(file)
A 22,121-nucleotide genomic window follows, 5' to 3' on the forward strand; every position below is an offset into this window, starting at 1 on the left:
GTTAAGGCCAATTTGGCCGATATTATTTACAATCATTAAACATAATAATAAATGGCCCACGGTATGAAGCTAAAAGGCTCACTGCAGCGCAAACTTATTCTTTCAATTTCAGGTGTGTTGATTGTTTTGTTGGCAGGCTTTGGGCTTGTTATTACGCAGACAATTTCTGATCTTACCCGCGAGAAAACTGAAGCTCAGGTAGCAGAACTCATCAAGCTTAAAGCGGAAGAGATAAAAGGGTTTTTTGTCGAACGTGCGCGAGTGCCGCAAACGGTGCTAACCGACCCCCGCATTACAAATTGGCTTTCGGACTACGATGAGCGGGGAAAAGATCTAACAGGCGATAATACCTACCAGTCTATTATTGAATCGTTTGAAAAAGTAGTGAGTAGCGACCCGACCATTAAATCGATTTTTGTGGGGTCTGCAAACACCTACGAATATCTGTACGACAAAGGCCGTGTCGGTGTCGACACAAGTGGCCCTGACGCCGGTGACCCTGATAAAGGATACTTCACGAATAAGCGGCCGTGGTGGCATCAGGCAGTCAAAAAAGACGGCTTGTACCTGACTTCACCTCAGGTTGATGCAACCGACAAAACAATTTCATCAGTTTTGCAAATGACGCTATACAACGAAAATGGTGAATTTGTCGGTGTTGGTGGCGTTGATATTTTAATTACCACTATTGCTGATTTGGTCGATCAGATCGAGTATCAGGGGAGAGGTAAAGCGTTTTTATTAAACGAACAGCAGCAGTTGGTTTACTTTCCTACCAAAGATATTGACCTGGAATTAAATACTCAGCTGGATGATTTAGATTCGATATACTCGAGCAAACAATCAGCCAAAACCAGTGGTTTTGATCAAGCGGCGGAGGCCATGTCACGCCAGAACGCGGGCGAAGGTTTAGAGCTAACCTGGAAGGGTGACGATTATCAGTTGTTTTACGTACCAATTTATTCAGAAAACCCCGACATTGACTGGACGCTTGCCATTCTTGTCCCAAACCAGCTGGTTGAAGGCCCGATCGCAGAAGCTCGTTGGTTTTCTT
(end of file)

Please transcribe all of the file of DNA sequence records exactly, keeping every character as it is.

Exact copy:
A 22,121-nucleotide genomic window follows, 5' to 3' on the forward strand; every position below is an offset into this window, starting at 1 on the left:
GTTAAGGCCAATTTGGCCGATATTATTTACAATCATTAAACATAATAATAAATGGCCCACGGTATGAAGCTAAAAGGCTCACTGCAGCGCAAACTTATTCTTTCAATTTCAGGTGTGTTGATTGTTTTGTTGGCAGGCTTTGGGCTTGTTATTACGCAGACAATTTCTGATCTTACCCGCGAGAAAACTGAAGCTCAGGTAGCAGAACTCATCAAGCTTAAAGCGGAAGAGATAAAAGGGTTTTTTGTCGAACGTGCGCGAGTGCCGCAAACGGTGCTAACCGACCCCCGCATTACAAATTGGCTTTCGGACTACGATGAGCGGGGAAAAGATCTAACAGGCGATAATACCTACCAGTCTATTATTGAATCGTTTGAAAAAGTAGTGAGTAGCGACCCGACCATTAAATCGATTTTTGTGGGGTCTGCAAACACCTACGAATATCTGTACGACAAAGGCCGTGTCGGTGTCGACACAAGTGGCCCTGACGCCGGTGACCCTGATAAAGGATACTTCACGAATAAGCGGCCGTGGTGGCATCAGGCAGTCAAAAAAGACGGCTTGTACCTGACTTCACCTCAGGTTGATGCAACCGACAAAACAATTTCATCAGTTTTGCAAATGACGCTATACAACGAAAATGGTGAATTTGTCGGTGTTGGTGGCGTTGATATTTTAATTACCACTATTGCTGATTTGGTCGATCAGATCGAGTATCAGGGGAGAGGTAAAGCGTTTTTATTAAACGAACAGCAGCAGTTGGTTTACTTTCCTACCAAAGATATTGACCTGGAATTAAATACTCAGCTGGATGATTTAGATTCGATATACTCGAGCAAACAATCAGCCAAAACCAGTGGTTTTGATCAAGCGGCGGAGGCCATGTCACGCCAGAACGCGGGCGAAGGTTTAGAGCTAACCTGGAAGGGTGACGATTATCAGTTGTTTTACGTACCAATTTATTCAGAAAACCCCGACATTGACTGGACGCTTGCCATTCTTGTCCCAAACCAGCTGGTTGAAGGCCCGATCGCAGAAGCTCGTTGGTTTTCTT